- Steve Perlman’s new OnLive company, has developed a data compression technology and an accompanying online game service that allows game computation to be done in distant servers, rather than on game consoles or high-end computers. What does this mean? Instead of buying games at stores, gamers could play them live via their internet connection on a multitude of devices. No need for a Xbox or Playstation.
- Many of the major game publishers (Electronic Arts, THQ, Take-Two Interactive, Codemasters, Eidos, Atari, Warner Bros., Epic Games and Ubisoft) are backing the idea, favoring the possibilities of higher margins, easier distribution and fewer middle-men. The idea behind the technology is to compute game data in a very powerful Internet server, which then sends the results to be displayed in the home. This could be a potentially fatal shakeup for Microsoft and Sony who have considerable market share in the $46 billion worldwide gaming industry.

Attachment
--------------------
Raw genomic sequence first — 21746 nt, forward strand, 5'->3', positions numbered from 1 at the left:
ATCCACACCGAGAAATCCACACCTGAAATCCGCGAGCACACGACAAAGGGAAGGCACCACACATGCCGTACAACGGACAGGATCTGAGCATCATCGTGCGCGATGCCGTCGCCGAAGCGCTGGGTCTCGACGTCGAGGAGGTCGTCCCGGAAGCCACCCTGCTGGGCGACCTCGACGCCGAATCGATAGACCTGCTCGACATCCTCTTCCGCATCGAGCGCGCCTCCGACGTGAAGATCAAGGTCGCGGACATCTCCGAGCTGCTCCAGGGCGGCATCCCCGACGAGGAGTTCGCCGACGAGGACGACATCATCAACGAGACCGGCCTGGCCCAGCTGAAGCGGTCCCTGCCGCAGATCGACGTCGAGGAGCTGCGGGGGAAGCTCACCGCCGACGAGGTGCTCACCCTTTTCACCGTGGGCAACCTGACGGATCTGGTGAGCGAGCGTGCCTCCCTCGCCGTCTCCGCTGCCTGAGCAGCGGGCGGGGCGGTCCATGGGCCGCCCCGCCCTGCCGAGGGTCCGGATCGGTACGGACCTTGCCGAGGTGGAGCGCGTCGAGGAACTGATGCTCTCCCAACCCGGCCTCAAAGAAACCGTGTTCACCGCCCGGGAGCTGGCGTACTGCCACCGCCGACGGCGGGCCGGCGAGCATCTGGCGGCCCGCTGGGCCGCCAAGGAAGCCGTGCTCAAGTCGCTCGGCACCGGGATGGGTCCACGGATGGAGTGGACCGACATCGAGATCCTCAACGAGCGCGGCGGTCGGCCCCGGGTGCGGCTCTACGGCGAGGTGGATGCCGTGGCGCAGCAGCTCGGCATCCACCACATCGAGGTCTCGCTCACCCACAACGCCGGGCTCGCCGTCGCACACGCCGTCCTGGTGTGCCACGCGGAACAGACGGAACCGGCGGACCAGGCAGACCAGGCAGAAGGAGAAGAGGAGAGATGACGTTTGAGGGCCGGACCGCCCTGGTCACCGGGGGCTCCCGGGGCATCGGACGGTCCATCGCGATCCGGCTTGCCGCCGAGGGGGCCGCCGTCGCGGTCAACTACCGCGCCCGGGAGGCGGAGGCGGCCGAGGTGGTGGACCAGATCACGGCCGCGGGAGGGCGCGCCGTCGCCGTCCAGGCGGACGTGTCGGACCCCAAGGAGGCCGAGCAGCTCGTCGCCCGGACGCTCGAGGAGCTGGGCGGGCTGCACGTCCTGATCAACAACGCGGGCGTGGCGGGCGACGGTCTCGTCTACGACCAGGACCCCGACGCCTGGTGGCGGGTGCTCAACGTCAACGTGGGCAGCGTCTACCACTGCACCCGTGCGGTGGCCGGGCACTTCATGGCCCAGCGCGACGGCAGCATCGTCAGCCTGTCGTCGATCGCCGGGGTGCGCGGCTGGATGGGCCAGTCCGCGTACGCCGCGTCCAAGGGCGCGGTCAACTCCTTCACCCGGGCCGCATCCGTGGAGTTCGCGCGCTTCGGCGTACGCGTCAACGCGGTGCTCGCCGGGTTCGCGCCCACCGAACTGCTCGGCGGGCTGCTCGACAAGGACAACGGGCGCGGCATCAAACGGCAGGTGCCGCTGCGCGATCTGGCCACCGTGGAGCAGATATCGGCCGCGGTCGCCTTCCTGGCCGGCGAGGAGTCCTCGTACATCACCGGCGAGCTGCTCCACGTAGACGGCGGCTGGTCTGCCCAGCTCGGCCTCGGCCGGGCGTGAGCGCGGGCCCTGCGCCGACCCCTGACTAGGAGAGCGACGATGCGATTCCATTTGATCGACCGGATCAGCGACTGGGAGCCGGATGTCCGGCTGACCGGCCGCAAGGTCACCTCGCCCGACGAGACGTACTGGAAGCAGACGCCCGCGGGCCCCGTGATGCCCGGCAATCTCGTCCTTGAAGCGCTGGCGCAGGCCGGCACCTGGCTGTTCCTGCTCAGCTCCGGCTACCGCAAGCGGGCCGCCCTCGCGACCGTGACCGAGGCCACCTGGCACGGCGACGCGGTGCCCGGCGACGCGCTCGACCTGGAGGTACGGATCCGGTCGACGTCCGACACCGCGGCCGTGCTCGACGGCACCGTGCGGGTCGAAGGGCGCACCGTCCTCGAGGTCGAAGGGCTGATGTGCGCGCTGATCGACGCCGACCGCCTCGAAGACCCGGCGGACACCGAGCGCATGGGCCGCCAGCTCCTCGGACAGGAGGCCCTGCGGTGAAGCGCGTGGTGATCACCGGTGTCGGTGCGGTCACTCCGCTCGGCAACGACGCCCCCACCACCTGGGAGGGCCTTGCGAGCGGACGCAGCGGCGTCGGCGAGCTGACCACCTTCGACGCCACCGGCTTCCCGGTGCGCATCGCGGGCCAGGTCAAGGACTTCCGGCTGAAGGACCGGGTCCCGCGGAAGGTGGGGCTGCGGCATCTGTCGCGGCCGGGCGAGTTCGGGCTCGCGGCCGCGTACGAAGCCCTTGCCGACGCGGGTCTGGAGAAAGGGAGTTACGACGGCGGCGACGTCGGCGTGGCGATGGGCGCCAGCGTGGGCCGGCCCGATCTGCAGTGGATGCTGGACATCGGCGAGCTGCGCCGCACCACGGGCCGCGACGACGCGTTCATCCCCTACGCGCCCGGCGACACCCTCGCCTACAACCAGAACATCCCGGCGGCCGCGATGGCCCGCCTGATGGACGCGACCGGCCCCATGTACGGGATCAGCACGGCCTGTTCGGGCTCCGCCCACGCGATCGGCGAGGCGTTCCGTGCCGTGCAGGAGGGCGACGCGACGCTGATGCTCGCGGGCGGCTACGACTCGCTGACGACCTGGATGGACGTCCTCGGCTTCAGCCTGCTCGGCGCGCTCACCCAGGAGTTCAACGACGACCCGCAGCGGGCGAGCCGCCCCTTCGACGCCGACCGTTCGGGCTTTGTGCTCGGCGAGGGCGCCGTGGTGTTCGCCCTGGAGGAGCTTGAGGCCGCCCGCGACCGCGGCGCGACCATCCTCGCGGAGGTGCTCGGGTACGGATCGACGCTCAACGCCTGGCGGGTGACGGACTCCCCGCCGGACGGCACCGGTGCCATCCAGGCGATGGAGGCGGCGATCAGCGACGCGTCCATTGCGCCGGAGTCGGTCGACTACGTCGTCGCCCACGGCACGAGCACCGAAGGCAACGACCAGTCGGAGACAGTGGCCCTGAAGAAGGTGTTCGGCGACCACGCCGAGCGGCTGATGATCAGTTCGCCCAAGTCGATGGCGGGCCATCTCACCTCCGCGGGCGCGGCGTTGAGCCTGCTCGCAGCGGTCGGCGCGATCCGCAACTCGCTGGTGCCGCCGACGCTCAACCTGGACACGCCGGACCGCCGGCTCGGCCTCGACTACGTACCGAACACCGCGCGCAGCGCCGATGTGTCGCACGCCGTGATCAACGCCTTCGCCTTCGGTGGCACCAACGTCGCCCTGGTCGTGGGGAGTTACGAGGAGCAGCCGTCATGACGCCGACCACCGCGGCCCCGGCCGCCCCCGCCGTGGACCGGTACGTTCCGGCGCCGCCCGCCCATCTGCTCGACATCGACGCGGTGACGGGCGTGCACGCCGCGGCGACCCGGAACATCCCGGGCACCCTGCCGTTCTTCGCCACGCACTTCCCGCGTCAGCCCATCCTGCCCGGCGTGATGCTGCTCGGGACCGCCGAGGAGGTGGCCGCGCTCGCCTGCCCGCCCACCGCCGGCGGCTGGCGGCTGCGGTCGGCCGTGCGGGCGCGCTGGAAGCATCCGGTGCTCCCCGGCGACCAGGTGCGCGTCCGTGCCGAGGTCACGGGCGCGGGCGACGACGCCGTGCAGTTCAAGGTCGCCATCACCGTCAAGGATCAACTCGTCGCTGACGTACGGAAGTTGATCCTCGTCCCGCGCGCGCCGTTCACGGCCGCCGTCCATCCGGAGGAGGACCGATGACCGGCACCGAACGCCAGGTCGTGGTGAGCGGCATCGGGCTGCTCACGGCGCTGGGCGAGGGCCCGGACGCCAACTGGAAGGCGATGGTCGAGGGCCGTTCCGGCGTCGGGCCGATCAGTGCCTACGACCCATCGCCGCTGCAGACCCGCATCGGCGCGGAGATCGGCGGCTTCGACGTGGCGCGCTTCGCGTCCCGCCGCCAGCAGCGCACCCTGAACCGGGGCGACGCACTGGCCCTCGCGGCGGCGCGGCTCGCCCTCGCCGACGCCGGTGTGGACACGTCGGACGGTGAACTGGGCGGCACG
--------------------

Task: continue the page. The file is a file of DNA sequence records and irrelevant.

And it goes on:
- With OnLive, players can join each other in the same multiplayer game, regardless of whether they have a PC, Mac or OnLive’s own micro-console (a simple box with minimal processing power) connected to a TV. Such cross-platform game play isn’t possible at the moment between players using SOny or Microsoft consoles.
“This is video gaming on demand, where we deliver the games as a service, not something on a disk or in hardware,” Perlman said. “Hardware is no longer the defining factor of the game experience.”
- Nintendo is the one who is worried the least about it. Instead of competing in the graphics game for the past 5 years, developing core motion technologies into the controller and console has been their main focus. This will buy them a slightly higher barrier to be taken out by something like OnLive. Investors need not get too worried yet. Services like this have been hyped in the past to be the next greatest thing, but bandwidth and outsources server speeds have always been problematic.